6. The signal coupling caps are one of the most influential components, all else being equal. How to define the "best" capacitor is, however, extremely problematic. You can spend hundreds of dollars on a silve foil/ teflon etc capacitor or comparatively little on a still good-quality cap like an Obbligato or Mundorf Zn. Does the super-duper one sound 20 times better? How can you judge such things? I still struggle to have a definitive answer. What I do know is that the coupling caps are only one of many components in your amp. There's only so much improvement possible by upgrading this one component. And so how much is it worth spending on this one component? The 22uF electolytic caps might be the cathode-bypass on the input stage. That's also quite an influential position. The standard ones appear to be Nichicon which are good industrial types. I don't know much about the Jensen's Mike has replaced them with but they are still electrolytic types.
  7. It's the cathodes that are connected to G3, no problem there. 1k resistors are grid-stoppers, should be located close to the grid 1 pin. They prevent oscillation. You're right about the bias being "non-adjustable, fixed bias" shared between the 2 output tubes. Cheap and nasty IMO. There is no way to correctly bias a different type of output tube which may cause BIG problems.
  8. Almost certainly the "odd" tube is shared between channels: two triode gain stages, one for Left and one for Right. Then on to separate tubes for driver/phase inverter duties.
  9. Sounds like an impedance matching issue. Passive pre-amps are very system dependent. Results can vary wildly due to the sensitivity to cable type/length and power amp input impedance.
  10. Neil Young at Foodland

    NY would probably puke if he knew his music was oozing thru the supermarket. Remember "This Notes For You" ? - "Aint singing for Pepsi/Aint singing for Coke/Aint singing for no-one/Makes my music a joke" No respect
  11. It all depends on how much the visual aesthetic bothers you. I don't need a certain style happening but I do need the room to be reasonably neat, I just can't relax and enjoy in a messy room or even a room with too much "stuff" in it. As I said, very personal, but still a genuine issue.
  12. Well.... my experience of exactly one CD player is: My Cd player is a Rotel RSD991, a very well specified and built thing, apart from the generic op-amp output stage. The DACS are PCM 63, current output types. So I disconnected the output stage, put in a simple resistor as the current to voltage converter (I/V) followed by my DIY valve pre-amp for gain. Sounded better, so it stayed that way for a few years. Then I read here and and on DIYaudio of "Lightspeed" George's experience with the AD844 chip used stacked and without feedback (thanks George). Sounded interesting and was simple to implement so I gave it a go. Immediately a more dynamic sound with a larger soundstage, so it has stayed like this since IMO it's all about the design and implementation, tubes or SS. And to do it well with tubes is not simple or cheap.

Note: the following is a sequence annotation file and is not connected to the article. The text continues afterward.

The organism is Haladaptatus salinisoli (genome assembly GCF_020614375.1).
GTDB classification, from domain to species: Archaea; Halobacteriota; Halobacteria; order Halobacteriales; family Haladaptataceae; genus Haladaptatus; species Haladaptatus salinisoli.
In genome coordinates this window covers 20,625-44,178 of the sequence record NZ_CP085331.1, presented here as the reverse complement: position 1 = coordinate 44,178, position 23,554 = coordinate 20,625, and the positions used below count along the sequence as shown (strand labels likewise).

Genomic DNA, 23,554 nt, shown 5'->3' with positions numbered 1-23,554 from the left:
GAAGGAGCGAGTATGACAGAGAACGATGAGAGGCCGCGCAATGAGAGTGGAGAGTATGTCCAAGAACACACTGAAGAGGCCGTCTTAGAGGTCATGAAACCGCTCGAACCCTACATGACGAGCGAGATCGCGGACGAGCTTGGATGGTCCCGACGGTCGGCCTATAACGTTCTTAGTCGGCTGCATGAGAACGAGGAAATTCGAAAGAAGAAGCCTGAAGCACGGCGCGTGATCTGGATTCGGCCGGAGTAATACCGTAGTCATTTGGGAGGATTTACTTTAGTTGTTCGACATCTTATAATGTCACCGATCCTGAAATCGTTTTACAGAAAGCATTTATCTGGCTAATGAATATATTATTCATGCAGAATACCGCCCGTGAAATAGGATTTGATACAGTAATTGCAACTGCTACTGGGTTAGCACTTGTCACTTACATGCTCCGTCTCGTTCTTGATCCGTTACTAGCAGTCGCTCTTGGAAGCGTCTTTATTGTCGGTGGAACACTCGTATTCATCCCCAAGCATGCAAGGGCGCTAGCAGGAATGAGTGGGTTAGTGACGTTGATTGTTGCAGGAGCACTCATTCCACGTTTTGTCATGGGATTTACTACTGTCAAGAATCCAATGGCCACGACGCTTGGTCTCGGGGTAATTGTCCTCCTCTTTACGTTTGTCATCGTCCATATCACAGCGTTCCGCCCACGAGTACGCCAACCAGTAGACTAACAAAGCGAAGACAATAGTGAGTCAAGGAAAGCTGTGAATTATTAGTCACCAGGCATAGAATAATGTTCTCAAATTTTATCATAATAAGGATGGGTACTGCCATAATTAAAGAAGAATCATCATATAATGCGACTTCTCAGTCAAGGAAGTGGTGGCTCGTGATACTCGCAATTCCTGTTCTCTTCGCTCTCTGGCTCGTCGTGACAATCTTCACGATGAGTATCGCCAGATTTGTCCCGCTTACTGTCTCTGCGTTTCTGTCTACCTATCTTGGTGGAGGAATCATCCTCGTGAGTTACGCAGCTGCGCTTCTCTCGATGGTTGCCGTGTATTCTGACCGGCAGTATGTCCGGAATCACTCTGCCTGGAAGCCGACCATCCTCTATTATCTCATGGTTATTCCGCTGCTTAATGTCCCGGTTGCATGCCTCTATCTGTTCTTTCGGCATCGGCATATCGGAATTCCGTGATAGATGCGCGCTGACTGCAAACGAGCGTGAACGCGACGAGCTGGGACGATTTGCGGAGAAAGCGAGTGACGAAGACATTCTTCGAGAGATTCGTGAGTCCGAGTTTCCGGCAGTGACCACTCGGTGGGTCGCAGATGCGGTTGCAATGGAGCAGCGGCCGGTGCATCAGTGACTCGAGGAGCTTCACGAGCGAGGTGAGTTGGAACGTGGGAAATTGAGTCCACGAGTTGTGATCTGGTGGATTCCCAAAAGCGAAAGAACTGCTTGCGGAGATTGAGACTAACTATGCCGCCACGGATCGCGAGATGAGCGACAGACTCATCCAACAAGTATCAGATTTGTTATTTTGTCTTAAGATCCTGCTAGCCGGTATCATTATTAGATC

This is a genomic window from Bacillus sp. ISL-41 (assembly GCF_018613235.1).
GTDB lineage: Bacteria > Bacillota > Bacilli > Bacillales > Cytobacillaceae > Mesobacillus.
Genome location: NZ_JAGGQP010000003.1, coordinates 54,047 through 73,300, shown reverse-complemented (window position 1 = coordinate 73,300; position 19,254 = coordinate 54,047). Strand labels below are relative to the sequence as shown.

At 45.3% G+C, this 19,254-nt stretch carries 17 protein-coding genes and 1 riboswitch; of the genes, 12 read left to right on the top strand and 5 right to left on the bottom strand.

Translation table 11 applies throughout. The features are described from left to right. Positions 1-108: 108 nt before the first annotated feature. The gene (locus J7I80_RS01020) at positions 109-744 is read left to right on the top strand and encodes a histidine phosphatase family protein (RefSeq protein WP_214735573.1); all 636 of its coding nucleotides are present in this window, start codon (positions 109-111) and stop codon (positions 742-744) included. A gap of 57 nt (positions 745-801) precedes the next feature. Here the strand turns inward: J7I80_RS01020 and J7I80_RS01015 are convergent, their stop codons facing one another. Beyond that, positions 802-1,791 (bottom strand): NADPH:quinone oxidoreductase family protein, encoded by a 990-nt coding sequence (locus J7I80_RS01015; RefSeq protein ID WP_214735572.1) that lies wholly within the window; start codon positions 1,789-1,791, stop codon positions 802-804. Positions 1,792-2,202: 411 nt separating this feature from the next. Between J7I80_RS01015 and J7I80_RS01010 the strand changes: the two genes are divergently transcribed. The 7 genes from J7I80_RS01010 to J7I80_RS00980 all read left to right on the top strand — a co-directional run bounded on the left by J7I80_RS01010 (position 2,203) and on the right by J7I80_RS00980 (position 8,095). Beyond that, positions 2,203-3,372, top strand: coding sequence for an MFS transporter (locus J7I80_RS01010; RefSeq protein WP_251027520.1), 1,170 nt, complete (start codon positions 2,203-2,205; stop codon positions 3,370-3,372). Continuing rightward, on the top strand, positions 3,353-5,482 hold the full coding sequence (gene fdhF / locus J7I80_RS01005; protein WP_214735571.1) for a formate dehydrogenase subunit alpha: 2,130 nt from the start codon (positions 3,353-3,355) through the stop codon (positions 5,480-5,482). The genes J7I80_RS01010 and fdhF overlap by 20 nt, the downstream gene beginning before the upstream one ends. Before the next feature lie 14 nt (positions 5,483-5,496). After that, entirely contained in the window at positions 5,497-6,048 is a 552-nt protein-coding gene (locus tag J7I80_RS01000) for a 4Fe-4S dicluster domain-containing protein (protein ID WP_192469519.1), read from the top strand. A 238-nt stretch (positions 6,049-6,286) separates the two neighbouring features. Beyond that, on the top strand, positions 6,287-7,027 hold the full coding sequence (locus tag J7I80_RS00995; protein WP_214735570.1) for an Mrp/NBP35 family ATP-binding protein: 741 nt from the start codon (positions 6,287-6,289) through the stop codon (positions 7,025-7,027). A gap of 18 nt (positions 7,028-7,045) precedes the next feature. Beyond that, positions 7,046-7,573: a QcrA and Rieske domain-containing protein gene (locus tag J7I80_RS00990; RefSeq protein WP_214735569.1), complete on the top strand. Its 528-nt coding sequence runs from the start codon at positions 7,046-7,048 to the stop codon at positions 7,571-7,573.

13. A frustration of mine is that there are different types of DAC chips with different output stage requirements that can be implemented well or badly by tubes or SS. But we lump them all in either the "tube" camp or the solid-state camp. I repeat myself, and I'm willing to be contradicted, that the typical "tube" CD player, which is probably Chinese, has a delta-sigma DAC that incorporates an op-amp and doesn't really need any further processing. But it will have a chain of op-amps and a tube in there somewhere. Like 12AX7 which has very gain and is useless as an output driver. It's quite reasonable to presume that the tube is there to add "tone" ie pleasant distortion. This is a totally different situation to a current-output DAC with maybe a high quality transformer doing the current-to-voltage conversion and a more sophisticated exclusively tube, gain/output stage. A proper "tube CD player". But this is expensive and so is only found in much more expensive players.
  14. I'd want to know how the tube is implemented in the output stage. From what I've seen/heard in most "tube" CD players there are still op-amps in there doing the main job. For example a 12AX7 just can't properly do one of the tasks required - provide a low output impedance.